Ill-considered food policies aggravate effects of global warming
The super floods in Pakistan may be the result of a global ecological shift, but the country is also suffering from misguided domestic food production policies, possibly based on bad advice from donor nations and international charities.
Has the world reached its limits on the production capacity of animal agriculture?
The floods inundating Pakistan illustrate both increasing impact of animal agriculture on the global environment and the extent to which promoting animal agriculture in inappropriate environments can lead to destruction.
Loss of water from the Indus
Though the greater portion of the flooding results from recent rainfall, the melting Himalayan ice and snow caps are a contributing factor-and as severe as the flooding is, the long term threat is drought.
Warned Steven Solomon, author of Water: The Epic Struggle for Wealth, Power, & Civilization, in an August 15, 2010 New York Times op-ed essay, “Flows of the Indus are expected to decrease as global warming causes the Himalayan glaciers to retreat, while monsoons will get more intense. Terrifyingly, Pakistan only has the capacity to hold a 30-day reserve storage of water as a buffer against drought.”
The United Nations Intergovernmental Panel on Climate Change observed in 2007 that the Himalayan glaciers “are receding faster than [glaciers] in any other part of the world.”
“Worst disaster” U.N. chief ever saw
United Nations secretary general Ban Ki-moon called the Pakistan flooding the worst disaster he had ever seen, yet it was a disaster he had anticipated. “The danger posed by war to all humanity-and to our planet-is at least matched by climate change,” Ban Ki-moon told the United Nations General Assembly on March 1, 2007.
The 2006 U.N. Food & Agricultural Organization report Livestock’s Long Shadow estimated that 18% of global greenhouse gas emissions are attributable to livestock production. The FAO estimate is conservative. World Watch Institute researchers Robert Goodland and Jeff Ahang in 2009 found that 51% of global greenhouse gas emissions might be attributed to livestock, fodder cultivation, and the use of livestock byproducts.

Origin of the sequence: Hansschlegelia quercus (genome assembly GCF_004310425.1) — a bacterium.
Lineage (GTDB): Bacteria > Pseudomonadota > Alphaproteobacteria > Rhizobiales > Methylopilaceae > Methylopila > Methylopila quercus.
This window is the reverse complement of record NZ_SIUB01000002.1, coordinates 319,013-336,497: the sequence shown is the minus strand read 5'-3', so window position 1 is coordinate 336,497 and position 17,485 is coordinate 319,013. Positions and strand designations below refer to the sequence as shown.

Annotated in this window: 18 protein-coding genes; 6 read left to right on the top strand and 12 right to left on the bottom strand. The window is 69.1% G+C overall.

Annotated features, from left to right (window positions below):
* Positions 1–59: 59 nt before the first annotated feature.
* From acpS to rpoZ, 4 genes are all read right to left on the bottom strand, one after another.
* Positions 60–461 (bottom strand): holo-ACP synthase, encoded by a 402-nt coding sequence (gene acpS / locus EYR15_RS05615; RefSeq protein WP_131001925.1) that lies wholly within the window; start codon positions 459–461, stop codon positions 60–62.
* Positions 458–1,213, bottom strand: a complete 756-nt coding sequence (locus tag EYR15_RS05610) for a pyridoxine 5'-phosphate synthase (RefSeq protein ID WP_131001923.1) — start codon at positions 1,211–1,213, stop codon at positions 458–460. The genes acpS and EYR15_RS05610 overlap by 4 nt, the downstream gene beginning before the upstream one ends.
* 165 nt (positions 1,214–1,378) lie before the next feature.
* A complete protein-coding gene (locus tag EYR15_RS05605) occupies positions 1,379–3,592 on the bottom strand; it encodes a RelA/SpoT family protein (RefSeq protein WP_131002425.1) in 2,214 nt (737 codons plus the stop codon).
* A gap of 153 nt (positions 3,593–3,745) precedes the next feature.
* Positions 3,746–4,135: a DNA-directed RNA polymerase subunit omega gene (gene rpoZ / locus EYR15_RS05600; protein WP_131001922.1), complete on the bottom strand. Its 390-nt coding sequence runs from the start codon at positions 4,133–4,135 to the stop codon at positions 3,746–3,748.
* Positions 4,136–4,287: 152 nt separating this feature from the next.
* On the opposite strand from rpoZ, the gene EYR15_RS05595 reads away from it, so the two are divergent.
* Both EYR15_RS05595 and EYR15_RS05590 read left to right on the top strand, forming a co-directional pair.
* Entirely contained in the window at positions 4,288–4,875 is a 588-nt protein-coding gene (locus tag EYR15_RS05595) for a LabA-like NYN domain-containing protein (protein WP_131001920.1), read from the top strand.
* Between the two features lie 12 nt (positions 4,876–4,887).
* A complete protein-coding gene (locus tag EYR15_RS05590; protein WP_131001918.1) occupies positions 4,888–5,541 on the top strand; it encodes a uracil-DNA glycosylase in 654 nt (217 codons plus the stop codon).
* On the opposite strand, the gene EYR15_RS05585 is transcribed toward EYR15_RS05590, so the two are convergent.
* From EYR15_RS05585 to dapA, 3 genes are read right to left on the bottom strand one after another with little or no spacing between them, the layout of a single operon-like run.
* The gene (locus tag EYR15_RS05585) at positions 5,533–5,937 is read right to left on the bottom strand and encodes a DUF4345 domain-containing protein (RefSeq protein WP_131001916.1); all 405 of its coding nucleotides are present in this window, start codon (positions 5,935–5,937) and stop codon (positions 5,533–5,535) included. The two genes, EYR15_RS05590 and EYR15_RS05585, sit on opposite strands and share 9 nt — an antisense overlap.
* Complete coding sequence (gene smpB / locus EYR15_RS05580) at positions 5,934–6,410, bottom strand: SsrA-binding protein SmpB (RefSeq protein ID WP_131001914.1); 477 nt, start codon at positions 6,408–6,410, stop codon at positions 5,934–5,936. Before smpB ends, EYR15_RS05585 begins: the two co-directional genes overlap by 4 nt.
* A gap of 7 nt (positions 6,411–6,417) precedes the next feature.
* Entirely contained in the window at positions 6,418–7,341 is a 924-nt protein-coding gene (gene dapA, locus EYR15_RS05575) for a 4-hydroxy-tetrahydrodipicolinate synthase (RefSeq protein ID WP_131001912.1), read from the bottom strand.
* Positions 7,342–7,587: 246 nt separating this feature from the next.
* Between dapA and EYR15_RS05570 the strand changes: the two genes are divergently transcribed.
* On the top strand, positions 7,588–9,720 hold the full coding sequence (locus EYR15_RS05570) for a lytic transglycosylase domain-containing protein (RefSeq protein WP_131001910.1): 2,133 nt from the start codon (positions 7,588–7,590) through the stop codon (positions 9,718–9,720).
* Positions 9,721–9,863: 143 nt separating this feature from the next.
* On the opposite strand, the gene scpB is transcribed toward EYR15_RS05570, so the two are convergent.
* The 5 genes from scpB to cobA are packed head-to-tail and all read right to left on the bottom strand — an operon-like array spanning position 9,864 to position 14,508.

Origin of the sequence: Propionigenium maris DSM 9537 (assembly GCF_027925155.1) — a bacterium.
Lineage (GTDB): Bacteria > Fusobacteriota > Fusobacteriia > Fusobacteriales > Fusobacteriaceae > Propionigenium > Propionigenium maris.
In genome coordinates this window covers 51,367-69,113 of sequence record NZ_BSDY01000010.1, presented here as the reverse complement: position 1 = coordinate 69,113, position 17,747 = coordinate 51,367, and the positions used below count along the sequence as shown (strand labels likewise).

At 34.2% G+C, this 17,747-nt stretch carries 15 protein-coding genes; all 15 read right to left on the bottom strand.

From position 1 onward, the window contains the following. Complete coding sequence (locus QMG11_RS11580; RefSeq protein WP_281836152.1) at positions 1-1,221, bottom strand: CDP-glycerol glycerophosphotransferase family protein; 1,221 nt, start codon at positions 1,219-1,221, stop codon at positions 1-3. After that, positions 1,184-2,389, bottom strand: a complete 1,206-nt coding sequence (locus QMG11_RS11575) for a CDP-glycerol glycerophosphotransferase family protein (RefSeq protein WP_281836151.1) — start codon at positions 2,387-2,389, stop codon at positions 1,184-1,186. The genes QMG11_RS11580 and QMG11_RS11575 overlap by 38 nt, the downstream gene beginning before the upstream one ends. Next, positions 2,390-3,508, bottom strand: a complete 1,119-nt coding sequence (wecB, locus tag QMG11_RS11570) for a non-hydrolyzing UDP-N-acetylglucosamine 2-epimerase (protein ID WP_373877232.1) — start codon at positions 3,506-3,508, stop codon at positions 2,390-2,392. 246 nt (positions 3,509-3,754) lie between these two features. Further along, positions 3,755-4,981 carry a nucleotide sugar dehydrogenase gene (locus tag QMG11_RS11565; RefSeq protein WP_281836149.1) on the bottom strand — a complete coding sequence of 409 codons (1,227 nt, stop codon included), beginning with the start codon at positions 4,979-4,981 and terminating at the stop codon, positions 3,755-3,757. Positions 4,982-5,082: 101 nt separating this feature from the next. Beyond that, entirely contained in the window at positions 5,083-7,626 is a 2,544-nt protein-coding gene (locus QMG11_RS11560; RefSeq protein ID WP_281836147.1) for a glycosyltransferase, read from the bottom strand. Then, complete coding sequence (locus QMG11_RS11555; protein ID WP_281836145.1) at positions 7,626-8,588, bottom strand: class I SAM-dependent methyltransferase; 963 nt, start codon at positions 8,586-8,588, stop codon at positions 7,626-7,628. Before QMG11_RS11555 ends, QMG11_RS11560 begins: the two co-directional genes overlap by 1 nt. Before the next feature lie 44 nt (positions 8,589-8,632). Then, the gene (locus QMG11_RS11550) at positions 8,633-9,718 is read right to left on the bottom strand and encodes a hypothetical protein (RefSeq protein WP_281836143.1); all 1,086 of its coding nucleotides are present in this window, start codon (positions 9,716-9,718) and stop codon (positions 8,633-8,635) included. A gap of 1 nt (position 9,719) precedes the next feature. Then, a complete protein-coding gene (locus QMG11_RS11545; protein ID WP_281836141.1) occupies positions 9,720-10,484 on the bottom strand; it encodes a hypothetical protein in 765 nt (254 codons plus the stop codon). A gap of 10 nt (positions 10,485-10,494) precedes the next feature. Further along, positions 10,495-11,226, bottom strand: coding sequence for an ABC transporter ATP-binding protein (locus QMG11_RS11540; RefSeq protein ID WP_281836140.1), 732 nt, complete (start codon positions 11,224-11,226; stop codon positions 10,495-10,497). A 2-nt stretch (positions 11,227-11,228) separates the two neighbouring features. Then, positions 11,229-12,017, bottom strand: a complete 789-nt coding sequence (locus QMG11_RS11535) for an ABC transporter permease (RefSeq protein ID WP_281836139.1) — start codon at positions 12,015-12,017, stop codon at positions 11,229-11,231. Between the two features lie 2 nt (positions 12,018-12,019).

Suffering the brunt of the present ecological consequences of rapidly rising global meat consumption, Pakistan is also hurt by misguided domestic food production policies, based in part upon horrendously bad advice from donor nations and international charities.
No water for crops, let alone livestock
There are relatively few vegetarians in Pakistan, compared with India, where about a third of the population are lacto-vegetarian, but among the populations of major nations, only Indians eat less meat per capita than Pakistanis.
According to FAO data, Pakistanis currently consume about two and a half times more meat per capita per year than Indians, but only a fourth as much as Chinese, an eighth as much as Afghanis, and a tenth as much as Americans.
Thus nature dictates. Barely a fourth of Pakistan has water enough to grow crops. Sixty percent of Pakistan is too dry to sustain more than light grazing, again according to FAO data.
But soaring livestock herds
Yet Oxfam since 1973, Heifer International since 1994, and a variety of other international aid projects have sought to increase Pakistani consumption of animals and animal products. As the human population of Pakistan rose 17% in the 10 years from 1998 to 2008, the donkey population increased 19%, sheep production rose 14%, goat production rose 29%, buffalo production rose 40%, cattle production rose 51%, and poultry production rose 88%.
Pakistan is now among the world leaders in numbers of buffalo, cattle, and poultry raised for slaughter. But that has not helped much of the human population to get enough to eat. In January 2008 the United Nations World Food Program reported that food insecurity had come to afflict 37.5% of the urban population of Pakistan, and about 24% of the total population-far more than were at risk of hunger a generation earlier.